In the Amana [1400/1500 BC] version of the Nergal and Ereshkigal myth, Namtar has to ascend from the Sumerian Underworld, up to the gods to stand in Erishkigal's stead at the great feast. But the story doesn't give a description of how he makes the journey, no stair or ladder is thought worthy of mention.

In the story, The Descent of Inanna, again no ladder or stairs in either earlier or latter versions. Inanna takes 'The road'  the road that leads one way...

When Enkidu goes down into the Underworld, no ladder; he is seized and made to take the road 'where travelling is one way'.

Gilgamesh took the path of the sun to get to the Otherworld.
A tunnel.

Etana must fly up on the back of an eagle.

Finally, a latter version of the Nergal and Ereshkigal story [C7 BC] mentions a long stairway leading from heaven, downwards.

Another ladder reference comes from W.K.C Guthrie, he says there is a vase showing Thracian women murdering Orpheus, and that the women have a ladder and a kid tattoos.

Unfortunately he doesn't say which vase the image is to be found on.
Using Google, I see little goats, but no ladders on Greek vases.

Does the V symbol represent a ladder?
There are Egyptian V shaped amulets representing 'lucky' flies.


There is some evidence in this article to show that the little goat tattoo may stand to represent the Goddesses wild things, the undomesticated animals.

K. Jettmar, 'Ethnological Research in Dardistan' 1958 noted that 'prehistoric' (?) stamp seals found in the mountains of Luristan show 'a master of animals', a demon with animal horns. The Haramosh valley is in Northern Pakistan, but judge for yourself how relevant such accounts are when trying to understand images and stories...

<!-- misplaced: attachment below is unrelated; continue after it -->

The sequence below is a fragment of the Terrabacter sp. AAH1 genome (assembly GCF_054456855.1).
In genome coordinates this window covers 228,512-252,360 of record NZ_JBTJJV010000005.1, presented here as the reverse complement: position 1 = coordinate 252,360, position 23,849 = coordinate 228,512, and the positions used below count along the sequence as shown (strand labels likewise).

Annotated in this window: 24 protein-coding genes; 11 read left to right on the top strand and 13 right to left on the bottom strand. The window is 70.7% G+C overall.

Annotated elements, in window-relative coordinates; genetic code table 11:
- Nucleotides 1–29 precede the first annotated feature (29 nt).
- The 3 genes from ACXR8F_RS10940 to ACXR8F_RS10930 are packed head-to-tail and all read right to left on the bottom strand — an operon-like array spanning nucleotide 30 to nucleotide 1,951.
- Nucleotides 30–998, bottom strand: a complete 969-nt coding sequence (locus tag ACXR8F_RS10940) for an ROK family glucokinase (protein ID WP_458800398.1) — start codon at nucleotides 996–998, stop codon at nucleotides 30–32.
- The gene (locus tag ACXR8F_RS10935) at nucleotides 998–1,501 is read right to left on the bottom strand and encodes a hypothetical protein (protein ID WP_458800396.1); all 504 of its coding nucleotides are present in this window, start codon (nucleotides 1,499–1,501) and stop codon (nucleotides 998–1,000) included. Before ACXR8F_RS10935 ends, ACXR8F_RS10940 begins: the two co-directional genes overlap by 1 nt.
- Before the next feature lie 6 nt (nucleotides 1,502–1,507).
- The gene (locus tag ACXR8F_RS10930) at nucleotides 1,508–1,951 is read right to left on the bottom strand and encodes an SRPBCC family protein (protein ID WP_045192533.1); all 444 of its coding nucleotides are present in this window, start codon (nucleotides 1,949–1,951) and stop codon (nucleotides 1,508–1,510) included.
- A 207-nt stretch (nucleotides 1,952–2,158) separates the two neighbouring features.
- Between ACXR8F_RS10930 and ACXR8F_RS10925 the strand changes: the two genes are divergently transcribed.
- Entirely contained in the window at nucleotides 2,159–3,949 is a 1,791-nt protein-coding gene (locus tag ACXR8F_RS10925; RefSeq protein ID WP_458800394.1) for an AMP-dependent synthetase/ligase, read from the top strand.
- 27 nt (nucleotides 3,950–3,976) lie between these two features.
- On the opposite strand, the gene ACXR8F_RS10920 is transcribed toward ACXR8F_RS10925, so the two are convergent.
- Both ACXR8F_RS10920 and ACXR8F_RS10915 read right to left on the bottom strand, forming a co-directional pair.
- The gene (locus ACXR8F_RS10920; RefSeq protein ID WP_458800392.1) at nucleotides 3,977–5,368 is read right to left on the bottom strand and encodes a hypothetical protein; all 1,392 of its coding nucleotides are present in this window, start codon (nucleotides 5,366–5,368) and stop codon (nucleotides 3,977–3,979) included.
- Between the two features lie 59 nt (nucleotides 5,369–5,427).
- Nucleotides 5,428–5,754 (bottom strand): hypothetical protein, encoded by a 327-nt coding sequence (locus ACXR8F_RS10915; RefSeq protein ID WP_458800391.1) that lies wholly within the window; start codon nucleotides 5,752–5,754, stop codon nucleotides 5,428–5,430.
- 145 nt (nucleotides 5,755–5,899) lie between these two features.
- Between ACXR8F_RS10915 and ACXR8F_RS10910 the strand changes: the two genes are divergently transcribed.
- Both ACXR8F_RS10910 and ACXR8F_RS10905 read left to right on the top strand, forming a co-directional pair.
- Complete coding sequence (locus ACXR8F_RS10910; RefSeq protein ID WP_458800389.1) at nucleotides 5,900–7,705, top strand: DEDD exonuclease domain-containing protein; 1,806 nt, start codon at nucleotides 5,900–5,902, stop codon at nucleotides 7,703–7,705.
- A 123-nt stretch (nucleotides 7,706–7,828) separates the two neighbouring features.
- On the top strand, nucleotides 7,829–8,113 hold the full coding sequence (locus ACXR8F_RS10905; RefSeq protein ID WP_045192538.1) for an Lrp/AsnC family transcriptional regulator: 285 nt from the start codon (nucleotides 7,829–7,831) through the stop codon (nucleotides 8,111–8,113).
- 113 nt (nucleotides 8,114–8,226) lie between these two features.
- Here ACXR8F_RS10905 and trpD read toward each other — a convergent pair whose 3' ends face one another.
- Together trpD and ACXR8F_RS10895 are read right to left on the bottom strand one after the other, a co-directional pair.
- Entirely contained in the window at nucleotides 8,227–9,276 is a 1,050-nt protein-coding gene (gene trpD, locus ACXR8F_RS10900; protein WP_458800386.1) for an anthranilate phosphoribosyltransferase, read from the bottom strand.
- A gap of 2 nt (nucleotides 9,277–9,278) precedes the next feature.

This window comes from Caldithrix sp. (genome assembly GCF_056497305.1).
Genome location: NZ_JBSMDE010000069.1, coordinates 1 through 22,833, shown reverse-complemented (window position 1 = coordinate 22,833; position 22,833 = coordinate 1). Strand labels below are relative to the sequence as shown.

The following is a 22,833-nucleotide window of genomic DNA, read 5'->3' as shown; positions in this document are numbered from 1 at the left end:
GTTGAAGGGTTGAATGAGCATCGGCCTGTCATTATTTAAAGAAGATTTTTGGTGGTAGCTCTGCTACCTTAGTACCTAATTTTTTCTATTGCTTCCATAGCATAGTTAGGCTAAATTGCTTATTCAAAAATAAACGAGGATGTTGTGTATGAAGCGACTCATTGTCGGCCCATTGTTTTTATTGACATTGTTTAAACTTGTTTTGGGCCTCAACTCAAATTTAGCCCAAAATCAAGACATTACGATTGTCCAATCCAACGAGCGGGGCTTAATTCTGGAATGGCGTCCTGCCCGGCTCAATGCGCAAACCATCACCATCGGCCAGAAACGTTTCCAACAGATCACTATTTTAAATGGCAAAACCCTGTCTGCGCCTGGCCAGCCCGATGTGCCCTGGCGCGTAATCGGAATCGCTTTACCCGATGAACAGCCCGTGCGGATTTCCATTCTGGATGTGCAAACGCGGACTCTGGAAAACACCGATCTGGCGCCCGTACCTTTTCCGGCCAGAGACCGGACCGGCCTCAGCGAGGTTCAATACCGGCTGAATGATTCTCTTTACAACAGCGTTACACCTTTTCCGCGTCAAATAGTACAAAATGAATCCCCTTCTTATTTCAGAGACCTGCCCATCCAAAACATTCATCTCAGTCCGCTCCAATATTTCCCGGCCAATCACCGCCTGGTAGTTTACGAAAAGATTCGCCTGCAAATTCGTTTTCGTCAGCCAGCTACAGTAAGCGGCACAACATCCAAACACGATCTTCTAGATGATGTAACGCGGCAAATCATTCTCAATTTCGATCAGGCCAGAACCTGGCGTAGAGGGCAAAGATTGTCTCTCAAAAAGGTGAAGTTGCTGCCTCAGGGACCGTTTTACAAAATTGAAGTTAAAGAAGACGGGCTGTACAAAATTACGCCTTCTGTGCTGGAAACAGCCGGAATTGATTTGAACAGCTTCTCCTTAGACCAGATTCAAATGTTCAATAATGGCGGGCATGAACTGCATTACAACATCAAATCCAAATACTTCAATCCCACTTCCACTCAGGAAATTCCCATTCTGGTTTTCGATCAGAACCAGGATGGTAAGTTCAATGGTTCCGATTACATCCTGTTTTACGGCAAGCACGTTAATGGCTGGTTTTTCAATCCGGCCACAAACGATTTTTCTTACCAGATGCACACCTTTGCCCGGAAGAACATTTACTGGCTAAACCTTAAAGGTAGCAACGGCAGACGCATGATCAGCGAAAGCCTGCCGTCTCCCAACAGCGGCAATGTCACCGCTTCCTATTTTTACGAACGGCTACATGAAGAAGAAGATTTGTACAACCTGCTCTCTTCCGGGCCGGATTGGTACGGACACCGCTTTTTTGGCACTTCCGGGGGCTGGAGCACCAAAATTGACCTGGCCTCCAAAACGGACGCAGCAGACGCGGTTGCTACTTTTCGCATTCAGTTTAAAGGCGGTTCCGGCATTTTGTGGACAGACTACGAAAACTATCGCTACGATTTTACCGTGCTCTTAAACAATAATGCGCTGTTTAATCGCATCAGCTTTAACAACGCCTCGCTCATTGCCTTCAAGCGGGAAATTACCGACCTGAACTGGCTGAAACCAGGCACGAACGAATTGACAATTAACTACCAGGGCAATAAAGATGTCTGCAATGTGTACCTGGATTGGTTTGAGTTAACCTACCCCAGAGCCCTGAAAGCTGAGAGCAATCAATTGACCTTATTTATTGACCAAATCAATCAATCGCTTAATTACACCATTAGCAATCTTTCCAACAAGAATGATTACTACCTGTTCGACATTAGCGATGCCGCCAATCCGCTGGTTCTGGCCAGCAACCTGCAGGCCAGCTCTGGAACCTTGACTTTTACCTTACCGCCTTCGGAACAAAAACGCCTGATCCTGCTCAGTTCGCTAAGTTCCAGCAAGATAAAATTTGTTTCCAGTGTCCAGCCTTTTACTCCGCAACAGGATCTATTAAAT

The goddess Murkum who was worshipped by all the women of the Haramosh valley. 'She helped in delivery and protected mother and child; yet she was also the chief owner of all ibexes and wild goats denoted by the collective term of mayaro. Therefore she was venerated by hunters, too, who brought her horns'.

Jettmar describes a sanctuary of Murkum, which was still in use, as lying almost three thousand metres above sea-level just in front of the Haramosh; this was 'no accident as the mountain was considered the proper home of the Murkum. On the steep slope there is an altar built of boulders dominated by a cliff as big as a house with a juniper tree growing beside it. Next to it is a spring. Below the altar crude benches of stone were erected for the annual meeting of the women. Nut-trees grow between them. Even they are considered holy and no branches were ever broken off.'

In the rites performed at the annual meeting of the women at the sanctuary, the goddess was to send the sacrifice, a she-ibex. A male priest is said to have participated in the ceremony by performing a dance and by killing the ibex and dividing it up. The ministry of this priest 'is now abolished but women anxious about the welfare of their families still come to the altar table and put leaves of juniper between the boulders.'

The Orphic password- 'A kid I fell into the milk'...

The ladder isn't a labyrinth, you can't dance on it. Aristophanes describes Dionysus leading the dance of the Eleusinian initiates through the Underworld.

The labyrinth is an experience.

And the ladder is almost a meander pattern.
Sometimes that is close enough.

W.K.C Guthrie says that the Egyptians had a ladder symbol, but doesn't explain what he means.